Scout’s dishonor


THE BOY SCOUTS WANTED this. They fought for it. So it’s more than a little ironic that they would complain now.

The Scouts went to court several years ago to defend their right, as a private, ecumenical organization, to keep out gays and people who don’t share their religious beliefs. (Atheists are not allowed in the organization, nor anyone else who does not profess a belief in God.) The Scouts’ right to free association, they argued then, allows them to set their own moral agenda rather than abide by laws that ban discrimination based on religion or sexual orientation. They won.

Yet the organization that wanted all the private leeway to deny entry to others also wants public tax dollars to ease its bottom line. It’s time for consistency to become one of those scouting virtues.


The California Supreme Court ruled last week that the city of Berkeley has the right to not give the Sea Scouts, a Boy Scouts affiliate, use of its marina -- a valuable freebie.

In fact, the city has a moral obligation to end the subsidy. As a private group, the Scouts have the right to deliberately keep out whoever they want. But government entities do not. (California law prohibits discriminating against gays.) Preferential public giveaways to such private groups put taxpayers in the untenable position of subsidizing those groups’ exclusionary policies.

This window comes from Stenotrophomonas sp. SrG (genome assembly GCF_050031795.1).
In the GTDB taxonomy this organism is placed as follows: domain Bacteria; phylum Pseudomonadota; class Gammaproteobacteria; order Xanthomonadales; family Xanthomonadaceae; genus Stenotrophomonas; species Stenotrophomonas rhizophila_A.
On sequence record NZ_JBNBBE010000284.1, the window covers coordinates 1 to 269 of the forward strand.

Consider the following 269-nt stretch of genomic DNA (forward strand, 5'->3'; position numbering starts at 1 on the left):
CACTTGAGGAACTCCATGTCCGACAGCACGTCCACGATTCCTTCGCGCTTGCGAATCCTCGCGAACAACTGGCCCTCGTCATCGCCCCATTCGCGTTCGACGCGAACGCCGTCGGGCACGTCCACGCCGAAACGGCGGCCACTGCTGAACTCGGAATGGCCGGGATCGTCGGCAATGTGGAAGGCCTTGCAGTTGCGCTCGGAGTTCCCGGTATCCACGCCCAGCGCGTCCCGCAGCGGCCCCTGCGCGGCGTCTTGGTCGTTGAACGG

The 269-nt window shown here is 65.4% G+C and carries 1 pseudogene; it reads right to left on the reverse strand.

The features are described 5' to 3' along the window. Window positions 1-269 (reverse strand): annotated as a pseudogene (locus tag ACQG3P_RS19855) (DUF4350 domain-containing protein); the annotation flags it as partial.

That’s why the ACLU won in federal court in 2003 against the city of San Diego, which leases 18 acres of prime parkland to the Scouts for $1 a year. The city backed off, but the Scouts are appealing; a case involving Newport Beach is also pending. The organization has lost similar trials across the nation, and rightfully so.

It has been sad to watch an otherwise worthy organization veer down this path. The Scouts offer a welcoming place for a wide variety of boys, including low-income youth who might otherwise never get the chance to go camping or operate a boat or learn a thousand worthwhile things. But other groups manage to do the same without institutionalizing intolerance. The Girl Scouts, somehow, have avoided sinking into a moral abyss.

The Scouts are weighing an appeal in the Berkeley case. They should drop it.

They made the decision years ago to be free of public antidiscrimination constraints -- which means accepting that a growing number of taxpayers will object to their policies and refuse to single out for public generosity an organization that singles out minorities for scorn.